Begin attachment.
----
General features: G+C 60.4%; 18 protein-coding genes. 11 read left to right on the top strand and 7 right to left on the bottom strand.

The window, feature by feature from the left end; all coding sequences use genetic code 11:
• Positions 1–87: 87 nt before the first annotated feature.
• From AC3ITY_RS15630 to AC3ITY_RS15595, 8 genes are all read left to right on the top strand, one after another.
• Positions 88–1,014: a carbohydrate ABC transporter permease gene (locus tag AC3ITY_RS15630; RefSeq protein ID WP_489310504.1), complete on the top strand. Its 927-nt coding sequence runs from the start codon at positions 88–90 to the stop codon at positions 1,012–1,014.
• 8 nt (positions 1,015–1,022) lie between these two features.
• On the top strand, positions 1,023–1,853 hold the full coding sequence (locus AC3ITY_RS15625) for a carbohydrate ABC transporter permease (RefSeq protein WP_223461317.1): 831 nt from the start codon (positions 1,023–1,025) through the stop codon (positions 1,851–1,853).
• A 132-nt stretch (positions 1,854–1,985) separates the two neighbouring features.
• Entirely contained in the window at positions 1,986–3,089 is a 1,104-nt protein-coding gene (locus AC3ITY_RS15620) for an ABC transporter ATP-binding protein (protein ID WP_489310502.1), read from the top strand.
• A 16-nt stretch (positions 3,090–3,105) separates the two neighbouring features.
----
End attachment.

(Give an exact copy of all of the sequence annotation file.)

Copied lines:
General features: G+C 60.4%; 18 protein-coding genes. 11 read left to right on the top strand and 7 right to left on the bottom strand.

The window, feature by feature from the left end; all coding sequences use genetic code 11:
• Positions 1–87: 87 nt before the first annotated feature.
• From AC3ITY_RS15630 to AC3ITY_RS15595, 8 genes are all read left to right on the top strand, one after another.
• Positions 88–1,014: a carbohydrate ABC transporter permease gene (locus tag AC3ITY_RS15630; RefSeq protein ID WP_489310504.1), complete on the top strand. Its 927-nt coding sequence runs from the start codon at positions 88–90 to the stop codon at positions 1,012–1,014.
• 8 nt (positions 1,015–1,022) lie between these two features.
• On the top strand, positions 1,023–1,853 hold the full coding sequence (locus AC3ITY_RS15625) for a carbohydrate ABC transporter permease (RefSeq protein WP_223461317.1): 831 nt from the start codon (positions 1,023–1,025) through the stop codon (positions 1,851–1,853).
• A 132-nt stretch (positions 1,854–1,985) separates the two neighbouring features.
• Entirely contained in the window at positions 1,986–3,089 is a 1,104-nt protein-coding gene (locus AC3ITY_RS15620) for an ABC transporter ATP-binding protein (protein ID WP_489310502.1), read from the top strand.
• A 16-nt stretch (positions 3,090–3,105) separates the two neighbouring features.